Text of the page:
Swedish Realist Painter, 1853-1919
Swedish painter, illustrator and printmaker. He came from a poor family and studied (1866-76) at the Konstakademi in Stockholm, supporting himself throughout this period. From 1871 to 1878 he contributed illustrations to the comic journal Kaspar and the Ny illustrerad tidning. From 1875, for several decades, he was a prolific book illustrator, his most renowned work in this field being his drawings for Föltskärns beröttelser ('The Barber-surgeon's tales'; pubd 1883-4) by Zacharius Topelius, and the Rococo-inspired watercolours for the Samlade skaldeförsök ('Collected attempts at poetry'; pubd 1884) by the 18th-century Swedish author Anna Maria Lenngren. Related Paintings of Carl Larsson :. | omarbetat forslag till vaggmalningar i nationalmusei nedre trapphall | vid kattegatt | korgstol med kladesplagg | mme jeanne tramcourt | pioner |
Related Artists:John Trumbull
John Trumbull Gallery
Trumbull was born in Lebanon, Connecticut, to Jonathan Trumbull, who was Governor of Connecticut from 1769 to 1784. He entered the 1771 junior class at Harvard University at age fifteen and graduated in 1773. Due to a childhood accident, Trumbull lost use of one eye, which may have influenced his detailed painting style.
As a soldier in the American Revolutionary War, Trumbull rendered a particular service at Boston by sketching plans of the British works, and witnessed the famous Battle of Bunker Hill. He was appointed second personal aide to General George Washington, and in June 1776 deputy adjutant-general to General Horatio Gates, but resigned from the army in 1777.
In 1780 he traveled to London where he studied under Benjamin West, who suggested to him that he paint small pictures of the War of Independence and miniature portraits, of which he produced about 250 in his lifetime.
On September 23, 1780 and October 2, 1780, British agent Major John Andr?? was, respectively, captured and hanged as a spy in America. News reached Europe, and as an officer of similar rank as Andr?? in the Continental Army, Trumbull was imprisoned for seven months in London's Tothill Fields Bridewell.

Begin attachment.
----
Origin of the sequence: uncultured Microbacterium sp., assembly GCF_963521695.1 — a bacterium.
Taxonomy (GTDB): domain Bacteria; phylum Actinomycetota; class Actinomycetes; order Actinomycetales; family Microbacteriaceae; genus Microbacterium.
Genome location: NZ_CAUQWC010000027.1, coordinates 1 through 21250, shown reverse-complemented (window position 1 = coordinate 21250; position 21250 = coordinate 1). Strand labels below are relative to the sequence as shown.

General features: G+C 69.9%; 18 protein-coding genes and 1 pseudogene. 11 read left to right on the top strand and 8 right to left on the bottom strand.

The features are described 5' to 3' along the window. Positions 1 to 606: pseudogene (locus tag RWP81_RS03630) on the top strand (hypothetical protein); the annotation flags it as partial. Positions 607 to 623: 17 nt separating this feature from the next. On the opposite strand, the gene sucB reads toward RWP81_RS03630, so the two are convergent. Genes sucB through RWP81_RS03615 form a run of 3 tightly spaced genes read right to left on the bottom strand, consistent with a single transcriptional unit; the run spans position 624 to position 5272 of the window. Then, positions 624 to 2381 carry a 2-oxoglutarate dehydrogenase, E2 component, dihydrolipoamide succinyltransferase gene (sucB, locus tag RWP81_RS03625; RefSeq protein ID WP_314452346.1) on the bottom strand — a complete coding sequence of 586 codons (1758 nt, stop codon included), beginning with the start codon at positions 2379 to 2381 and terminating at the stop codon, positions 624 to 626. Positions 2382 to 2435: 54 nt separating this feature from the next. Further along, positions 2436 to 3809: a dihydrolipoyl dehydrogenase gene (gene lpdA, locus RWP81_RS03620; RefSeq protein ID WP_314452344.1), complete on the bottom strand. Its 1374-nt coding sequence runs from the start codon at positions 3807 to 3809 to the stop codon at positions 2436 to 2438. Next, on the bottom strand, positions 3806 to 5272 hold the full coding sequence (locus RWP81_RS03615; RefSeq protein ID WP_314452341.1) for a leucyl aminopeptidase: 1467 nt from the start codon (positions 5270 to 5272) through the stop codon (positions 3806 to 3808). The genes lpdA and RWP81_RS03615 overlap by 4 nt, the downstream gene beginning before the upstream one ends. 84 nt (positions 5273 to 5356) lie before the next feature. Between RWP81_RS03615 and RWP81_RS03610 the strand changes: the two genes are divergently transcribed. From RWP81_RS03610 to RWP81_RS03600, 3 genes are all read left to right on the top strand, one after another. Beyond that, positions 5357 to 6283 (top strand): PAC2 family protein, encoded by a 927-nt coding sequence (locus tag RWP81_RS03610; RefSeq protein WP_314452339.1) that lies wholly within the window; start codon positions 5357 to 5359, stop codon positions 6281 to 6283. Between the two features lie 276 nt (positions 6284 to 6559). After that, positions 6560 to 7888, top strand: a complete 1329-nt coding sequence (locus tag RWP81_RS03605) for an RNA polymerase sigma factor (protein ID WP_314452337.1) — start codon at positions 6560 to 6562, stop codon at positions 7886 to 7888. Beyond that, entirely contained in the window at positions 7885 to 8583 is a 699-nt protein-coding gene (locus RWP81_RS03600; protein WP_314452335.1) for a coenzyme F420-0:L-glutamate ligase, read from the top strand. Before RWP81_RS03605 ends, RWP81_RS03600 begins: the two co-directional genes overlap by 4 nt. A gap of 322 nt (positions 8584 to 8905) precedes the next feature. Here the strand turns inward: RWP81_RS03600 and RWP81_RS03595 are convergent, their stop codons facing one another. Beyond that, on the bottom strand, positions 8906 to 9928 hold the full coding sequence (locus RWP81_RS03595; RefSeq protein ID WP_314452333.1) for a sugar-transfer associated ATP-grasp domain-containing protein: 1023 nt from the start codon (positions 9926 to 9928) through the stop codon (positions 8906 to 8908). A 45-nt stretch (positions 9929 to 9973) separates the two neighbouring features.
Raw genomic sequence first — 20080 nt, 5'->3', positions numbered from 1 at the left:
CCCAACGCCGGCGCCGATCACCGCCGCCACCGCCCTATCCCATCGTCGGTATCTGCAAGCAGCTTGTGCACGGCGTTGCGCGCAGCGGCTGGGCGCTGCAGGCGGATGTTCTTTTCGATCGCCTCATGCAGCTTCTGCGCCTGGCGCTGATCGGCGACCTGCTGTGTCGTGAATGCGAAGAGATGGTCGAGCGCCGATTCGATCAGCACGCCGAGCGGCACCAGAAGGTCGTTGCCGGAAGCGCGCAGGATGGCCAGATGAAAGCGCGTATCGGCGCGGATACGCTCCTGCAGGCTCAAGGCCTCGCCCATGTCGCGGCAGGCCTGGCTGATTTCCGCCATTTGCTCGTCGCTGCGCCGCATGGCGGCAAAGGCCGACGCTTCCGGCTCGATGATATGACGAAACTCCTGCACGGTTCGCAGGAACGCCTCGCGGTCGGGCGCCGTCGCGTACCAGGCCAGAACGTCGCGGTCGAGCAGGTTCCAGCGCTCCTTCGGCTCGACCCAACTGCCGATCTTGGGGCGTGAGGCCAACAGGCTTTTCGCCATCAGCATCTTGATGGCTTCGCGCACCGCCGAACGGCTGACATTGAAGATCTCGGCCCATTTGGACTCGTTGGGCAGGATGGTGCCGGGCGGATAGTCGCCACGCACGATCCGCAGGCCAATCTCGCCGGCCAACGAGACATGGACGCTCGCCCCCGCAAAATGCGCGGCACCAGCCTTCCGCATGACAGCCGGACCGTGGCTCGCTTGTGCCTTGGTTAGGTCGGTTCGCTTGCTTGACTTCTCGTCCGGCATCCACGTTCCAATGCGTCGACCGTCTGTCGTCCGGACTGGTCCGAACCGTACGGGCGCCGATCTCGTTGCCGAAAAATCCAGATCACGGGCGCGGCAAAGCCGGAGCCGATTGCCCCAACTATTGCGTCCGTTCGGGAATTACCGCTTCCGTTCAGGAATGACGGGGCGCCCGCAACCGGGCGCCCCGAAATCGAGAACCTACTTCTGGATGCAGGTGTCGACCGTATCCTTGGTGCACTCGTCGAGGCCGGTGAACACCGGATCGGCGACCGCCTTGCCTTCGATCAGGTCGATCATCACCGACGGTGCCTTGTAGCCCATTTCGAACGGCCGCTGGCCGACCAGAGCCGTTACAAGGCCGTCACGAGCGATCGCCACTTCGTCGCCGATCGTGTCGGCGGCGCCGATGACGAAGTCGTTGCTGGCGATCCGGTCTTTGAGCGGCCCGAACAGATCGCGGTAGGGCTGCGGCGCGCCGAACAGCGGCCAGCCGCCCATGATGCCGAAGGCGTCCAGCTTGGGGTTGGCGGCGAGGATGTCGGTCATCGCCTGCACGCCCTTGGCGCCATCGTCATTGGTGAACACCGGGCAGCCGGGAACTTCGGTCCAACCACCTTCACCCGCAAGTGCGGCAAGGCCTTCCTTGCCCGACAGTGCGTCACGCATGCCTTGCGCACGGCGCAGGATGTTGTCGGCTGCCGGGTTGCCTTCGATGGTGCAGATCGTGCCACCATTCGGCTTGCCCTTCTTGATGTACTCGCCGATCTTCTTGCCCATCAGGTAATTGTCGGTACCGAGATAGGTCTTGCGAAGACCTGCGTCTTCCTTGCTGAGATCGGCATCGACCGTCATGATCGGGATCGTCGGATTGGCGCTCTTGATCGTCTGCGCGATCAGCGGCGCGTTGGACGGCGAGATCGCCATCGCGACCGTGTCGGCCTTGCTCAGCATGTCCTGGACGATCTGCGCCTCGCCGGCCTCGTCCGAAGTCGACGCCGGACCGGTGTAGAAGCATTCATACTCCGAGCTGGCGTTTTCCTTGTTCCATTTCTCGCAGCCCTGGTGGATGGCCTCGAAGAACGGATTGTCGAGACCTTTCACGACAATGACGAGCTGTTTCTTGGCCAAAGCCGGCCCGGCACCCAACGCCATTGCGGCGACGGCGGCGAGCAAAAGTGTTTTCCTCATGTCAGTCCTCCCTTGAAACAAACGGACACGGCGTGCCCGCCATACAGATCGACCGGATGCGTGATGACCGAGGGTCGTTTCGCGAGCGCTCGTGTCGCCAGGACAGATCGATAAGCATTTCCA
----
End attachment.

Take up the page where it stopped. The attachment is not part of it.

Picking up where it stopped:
In 1784 he was again in London working under West, in whose studio he painted his Battle of Bunker Hill and Death of Montgomery, both of which are now in the Yale University Art Gallery.
In 1785 Trumbull went to Paris, where he made portrait sketches of French officers for The Surrender of Cornwallis, and began, with the assistance of Jefferson, Declaration of Independence, well-known from the engraving by Asher Brown Durand. This latter painting was purchased by the United States Congress along with his Surrender of General Burgoyne, Surrender at Yorktown, and Washington Resigning his Commission, and these paintings now hang in the United States Capitol. Trumbull's The Sortie Made by the Garrison of Gibraltar, 1789, owned by the Boston Athenaeum, is now in the Boston Museum of Fine Arts.Hugh Douglas Hamilton
(c. 1740 - 10 February 1808) was an Irish portrait-painter.
Hamilton was born in Crow Street, in Dublin, Ireland, in 1740, the son of a peruke maker. Unfortunately there is very little concrete evidence for his earlylife, apart from his own drawings. He studied art under Robert West at the Dublin Society House - and won some early success with crayon and pastel portraits there. He was very adept at building relationships with patrons from the early days, taking up with the famous La Touche banking family of Dublin, who had close ties with the Bank of Ireland.
Very little is known of Hamilton's career between 1756 and 1764, when he moved to London. Hamilton found great success in London through his pastel oval portraits, portraying royalty, politicians and celebrities of the day through this medium. Hamilton was often overwhelmed with orders, including commissions from the British royal family - such as Queen Charlotte (1764) and others now in the British Royal Collection. He showed with the Society of Artists and the Free Society of Artists from the mid-1760s to the mid-1770s. From the mid-1770s on, Hamilton became very interested in a softer, more textural form of pastel "fresco", in which he blended crayons and chalk to further the pastel's ability to imitate flesh.
In 1779 he travelled to Italy, where he remained for the next twelve years, occasionally visiting Florence but mainly based in Rome, where he knew Antonio Canova. On the advice of artist John Flaxman Hamilton turned to oil painting, and achieved great success with small oval portraits of Irish and British visitors. His portraits of this period include those of Dean Kirwan (displayed at the Royal Dublin Society), George John, 2nd Earl Spencer, Countess Cowper (1787), and the exiled Charles Edward Stuart ( Lord Edward, 1785).
In 1791 Hamilton returned to Dublin, where he died. In 1796 he painted Lord Edward Fitzgerald, the Irish revolutionary.
(1687?C1767) was an Italian painter of the late-Baroque or Rococo period, active mainly in his native Venice.
Pittoni is best known for his "grand-manner" canvases depicting religious, historical, and mythological subjects (such as Sophonisba and Polyxena). He was a co-founder of the official painter's academy in Venice (in competition to the old fraglia or painter's guild), the Accademia di Belle Arti di Venezia, and he succeeded as President (1758?C1761) his contemporary Giovanni Battista Tiepolo. Pittoni never left his native Venice, but completed commissions from German, Polish, Russian, and Austrian patrons. His mature palette was noted, as was Tiepolo's, for his lightness of tone. Besides Tiepolo, Pittoni's influences were Giovanni Battista Piazzetta, Sebastiano Ricci, and Antonio Balestra. His paintings were of a Rococo style, but later became more sedate in their approach towards Neoclassicism.